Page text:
U.S. Air Force deploys F-22 stealth jets to Japan as a deterrence to North Korea and as a show of force to China

Nov 25 2014 - 13 Comments

American F-22 stealth aircraft have been deployed to Japan for a deterrence and security exercise in the region.

U.S. Air Force F-22 Raptor stealth multi-role aircraft from 525th Fighter Squadron at Joint Base Elmendorf-Richardson, Alaska, deployed to Kadena Air Base, in Japan, to take part in exercise Keen Sword, underway from Nov. 8 through Nov. 19.

The deployment has a dual purpose: let U.S. aircrews fly and train with local Japan Air Self Defense Forces, and show the presence of Washington’s most advanced fighter plane in service in a region where tensions have risen over maritime disputes in the South China Sea.

Held biennially since 1986, Exercise Keen Sword includes anti-submarine warfare, surface warfare, air-to-air and air defense warfare scenarios. This year, the drills involve about 11,000 personnel from U.S. Forces Japan, 5th Air Force, U.S. Naval Forces Japan, U.S. Army Japan, and III Marine Expeditionary Force. Among the Air Force units taking part in the exercise there are also 33rd Rescue Squadron from Kadena and 212th Rescue Squadron from Eielson Air Force Base, Alaska, that are training with their Japanese colleagues at Komatsu Air Base.

According to the Air Force, F-22s, that have had their combat first against ISIS in Syria and Iraq, have recently been active in training exercises in the region, “serving as a deterrence to North Korea and as a show of force to China.”

Earlier this year Raptors operated out of Osan Air Base, South Korea as part of large-scale exercise Foal Eagle.

Image credit: U.S. Air Force

 

  • Pity we wont just sell the F-22 to the Japanese Air Self Defense Forces. They are more than willing to pay for them and it would help a great deal to pay for the development costs and keep the factories open. It does cost an awful lot of money to deploy our own planes out there.

    • Roland Lawrence

      Some silent Eagle upgrades would be money better spent I think.

      • Another Guest (from Australia)

        Roland Lawrence,

        Have you seen the “The Comanche and the Albatross” information? A very good read from Col Michael W. Pietrucha, USAF.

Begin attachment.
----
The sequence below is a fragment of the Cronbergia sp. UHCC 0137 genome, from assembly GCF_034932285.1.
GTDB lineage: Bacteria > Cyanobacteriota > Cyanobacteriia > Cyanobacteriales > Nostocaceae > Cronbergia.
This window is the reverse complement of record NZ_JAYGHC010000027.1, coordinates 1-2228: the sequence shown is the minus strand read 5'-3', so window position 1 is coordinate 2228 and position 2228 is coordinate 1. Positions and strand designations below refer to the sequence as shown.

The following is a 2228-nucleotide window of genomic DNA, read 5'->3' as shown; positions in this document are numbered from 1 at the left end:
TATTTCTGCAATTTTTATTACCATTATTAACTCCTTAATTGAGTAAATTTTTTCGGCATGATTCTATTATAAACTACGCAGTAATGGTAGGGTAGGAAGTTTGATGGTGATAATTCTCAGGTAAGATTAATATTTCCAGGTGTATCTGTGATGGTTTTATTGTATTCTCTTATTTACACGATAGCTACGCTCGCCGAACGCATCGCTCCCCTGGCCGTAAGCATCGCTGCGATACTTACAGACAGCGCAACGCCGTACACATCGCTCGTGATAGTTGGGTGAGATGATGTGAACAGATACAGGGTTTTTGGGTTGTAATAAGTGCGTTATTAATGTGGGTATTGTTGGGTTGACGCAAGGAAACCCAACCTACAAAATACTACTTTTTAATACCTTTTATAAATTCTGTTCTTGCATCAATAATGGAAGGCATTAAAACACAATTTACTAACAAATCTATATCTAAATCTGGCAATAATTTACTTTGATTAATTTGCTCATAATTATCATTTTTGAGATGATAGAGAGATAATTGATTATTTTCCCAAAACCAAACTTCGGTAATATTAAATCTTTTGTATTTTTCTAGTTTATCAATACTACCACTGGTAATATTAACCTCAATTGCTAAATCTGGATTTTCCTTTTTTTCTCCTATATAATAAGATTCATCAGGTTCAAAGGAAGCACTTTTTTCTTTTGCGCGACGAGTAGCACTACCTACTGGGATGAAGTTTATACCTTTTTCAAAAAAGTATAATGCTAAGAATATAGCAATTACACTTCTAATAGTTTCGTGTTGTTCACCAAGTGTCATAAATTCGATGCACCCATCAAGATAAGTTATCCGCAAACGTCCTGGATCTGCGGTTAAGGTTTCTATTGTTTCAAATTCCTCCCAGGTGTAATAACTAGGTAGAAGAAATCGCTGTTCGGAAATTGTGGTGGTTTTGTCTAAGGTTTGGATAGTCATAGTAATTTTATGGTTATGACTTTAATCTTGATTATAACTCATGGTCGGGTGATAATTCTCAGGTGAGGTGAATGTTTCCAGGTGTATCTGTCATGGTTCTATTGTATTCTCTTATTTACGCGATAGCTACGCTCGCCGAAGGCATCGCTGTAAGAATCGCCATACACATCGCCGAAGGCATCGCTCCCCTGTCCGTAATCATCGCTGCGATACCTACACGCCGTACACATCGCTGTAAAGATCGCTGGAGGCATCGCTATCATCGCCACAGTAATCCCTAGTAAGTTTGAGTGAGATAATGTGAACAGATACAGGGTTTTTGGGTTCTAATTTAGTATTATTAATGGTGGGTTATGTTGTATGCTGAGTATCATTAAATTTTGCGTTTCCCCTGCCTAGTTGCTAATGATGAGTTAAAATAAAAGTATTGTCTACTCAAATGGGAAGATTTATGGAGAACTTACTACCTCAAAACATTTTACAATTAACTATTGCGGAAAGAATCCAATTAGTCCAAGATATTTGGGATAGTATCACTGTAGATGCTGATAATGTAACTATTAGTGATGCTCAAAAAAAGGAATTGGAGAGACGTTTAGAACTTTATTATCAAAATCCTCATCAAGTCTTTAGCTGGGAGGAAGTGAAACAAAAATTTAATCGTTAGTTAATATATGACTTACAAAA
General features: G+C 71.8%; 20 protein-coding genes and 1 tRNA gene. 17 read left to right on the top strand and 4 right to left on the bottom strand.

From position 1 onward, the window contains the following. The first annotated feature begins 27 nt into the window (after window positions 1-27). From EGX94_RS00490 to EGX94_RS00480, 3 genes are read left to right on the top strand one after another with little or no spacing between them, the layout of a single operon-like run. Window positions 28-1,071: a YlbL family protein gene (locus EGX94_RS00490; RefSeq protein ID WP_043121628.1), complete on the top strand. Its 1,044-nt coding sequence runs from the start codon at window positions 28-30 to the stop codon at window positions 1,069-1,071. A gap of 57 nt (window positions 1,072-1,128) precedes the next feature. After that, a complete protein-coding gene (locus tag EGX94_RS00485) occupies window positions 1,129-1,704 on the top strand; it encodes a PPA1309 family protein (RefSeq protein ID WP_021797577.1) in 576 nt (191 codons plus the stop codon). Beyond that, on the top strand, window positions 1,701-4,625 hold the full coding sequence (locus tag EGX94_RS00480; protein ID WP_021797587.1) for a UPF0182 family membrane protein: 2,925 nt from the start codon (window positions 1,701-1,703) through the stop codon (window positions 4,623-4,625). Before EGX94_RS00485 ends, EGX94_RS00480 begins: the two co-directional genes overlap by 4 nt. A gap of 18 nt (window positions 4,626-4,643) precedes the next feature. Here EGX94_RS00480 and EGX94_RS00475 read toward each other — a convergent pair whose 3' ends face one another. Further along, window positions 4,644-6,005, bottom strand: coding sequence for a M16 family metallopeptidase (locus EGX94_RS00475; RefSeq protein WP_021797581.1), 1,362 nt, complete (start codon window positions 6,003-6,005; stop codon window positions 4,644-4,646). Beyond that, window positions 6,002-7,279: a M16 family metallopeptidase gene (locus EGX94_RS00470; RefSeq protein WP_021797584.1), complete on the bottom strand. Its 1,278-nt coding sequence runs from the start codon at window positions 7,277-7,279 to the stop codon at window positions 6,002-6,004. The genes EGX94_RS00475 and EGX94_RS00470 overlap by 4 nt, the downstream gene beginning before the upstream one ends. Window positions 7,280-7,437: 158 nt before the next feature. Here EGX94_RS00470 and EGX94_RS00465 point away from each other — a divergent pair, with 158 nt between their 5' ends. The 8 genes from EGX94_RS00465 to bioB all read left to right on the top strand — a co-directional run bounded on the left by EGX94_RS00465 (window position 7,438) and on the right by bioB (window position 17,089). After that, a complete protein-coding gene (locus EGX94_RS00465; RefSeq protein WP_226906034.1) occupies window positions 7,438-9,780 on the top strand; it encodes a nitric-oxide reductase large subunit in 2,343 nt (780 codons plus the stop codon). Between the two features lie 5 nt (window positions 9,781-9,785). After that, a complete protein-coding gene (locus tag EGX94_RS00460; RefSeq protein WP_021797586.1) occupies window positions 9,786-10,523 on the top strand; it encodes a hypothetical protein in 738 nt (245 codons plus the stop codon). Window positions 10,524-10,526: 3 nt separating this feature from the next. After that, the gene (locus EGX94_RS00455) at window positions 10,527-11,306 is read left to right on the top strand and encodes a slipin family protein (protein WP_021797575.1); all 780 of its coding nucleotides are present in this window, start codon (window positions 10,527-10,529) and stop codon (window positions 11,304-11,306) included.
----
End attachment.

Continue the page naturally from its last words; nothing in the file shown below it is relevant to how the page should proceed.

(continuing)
http://www.airpower.maxwell.af

        Col. Pietrucha claims that the USAF should purchase a limited number of new aircraft, with 60 F-15Gs and 72 two-seat F-16F Block 70 as the baseline. Such purchases are only partially additive. The Block 70 squadrons will be an in-place upgrade of Block 40 squadrons while the F-15G Strike Weasels are added to the force to replace the long-lost F-4G/EF-111A and the critical expertise that came with them. When economically feasible, existing fourth-generation airframes with significant service life remaining should be upgraded to a common standard.

        The F-15G variant is a modified F-15E+. Its EW systems are migrated from the EA-18G Growler, just as the migration of EA-6B systems to the F-111 Aardvark created the EF-111A Raven.

        Another proposal Col. Pietrucha should include is the Super F-15 TVC ‘Golden’ Eagle from C model airframes rebuilt and upgraded them with.

        1. Supercruising F100-PW-232 or F110-GE-132 engines with 3D circular thrust vectoring nozzles to enhance the manoeuvrability.

        2. Infrared Search and Track (IRST) sensor and Missile Approach Warning System (MAWS).

        3. APG-63v3 AESA and the Eagle passive/active warning and survivability system (EPAWSS) upgrade to EW systems.

        4. Redesigned “S” shaped air intakes with blockers inside to reduce radar detection from head on.

        5. Twin tail fins canted outward 15 degrees like the F-15SE variant.

        The new designation for the F-15 to be called “F-15R Advanced Eagle”.

        The best viable option would be to create a modernised TACAIR fleet consisting of a high-low mix of modernised legacy fighters, retain the existing A-10 fleet with improved upgrades or develop a entirely new CAS aircraft (that has the same A-10’s characteristics) and multi-purpose jet trainer / attack aircraft.

  • Pork eating crusader

    F*ck yeah!

  • xyz445wvv

    USA – the stupid nation

    • CenterIndependent

      yet, you’re using American technology to type this on the internet which is also a American innovation….

  • big john ok

    Honestly the North Korean leadership is crazy and whacky enough that I really dont think anything short of a full blown invasion wouldn’t scare them. China is a whole different beast all together, the have the ability to knock down out satellites and the weapon system to deny the Navy use of the Western Pacific in a hot war.

    • Roland Lawrence

      or simply just buy the USA. They are the biggest holder of debt. $4 trillion last count..

  • bigern1284

    I doubt this was a show of force North Korea, rather to China or Russia.

  • ODM

    I cant find any reference to it being detected during a training sortie in any of those articles, but they do mention it spotting an F-22 flying into South Korea. For all we know it could have had drop tanks from its ferry flight and radar reflectors installed so it could be kept better track of as it crossed the ocean. Plus, you are taking the word of the Chinese military at face value. But who can really say for sure….

    • Roland Lawrence

      I think its safe to assume the cats out of the bag on that one, the F22 desperately needs some deployment action to validate the massive costs though.

    • Another Guest (from Australia)

      ODM,

      The other report I’ve also found stated the F-22 flew in South Korea on recent exercises, so for all what we could believe the F-22 was deployed either Osan AB or Kunsan AB with external fuel tanks from its ferry flight or flown on a training sortie probably simulating air combat manoeuvring or ground attack.

  • Roland Lawrence

    i thought religion was the original slavery?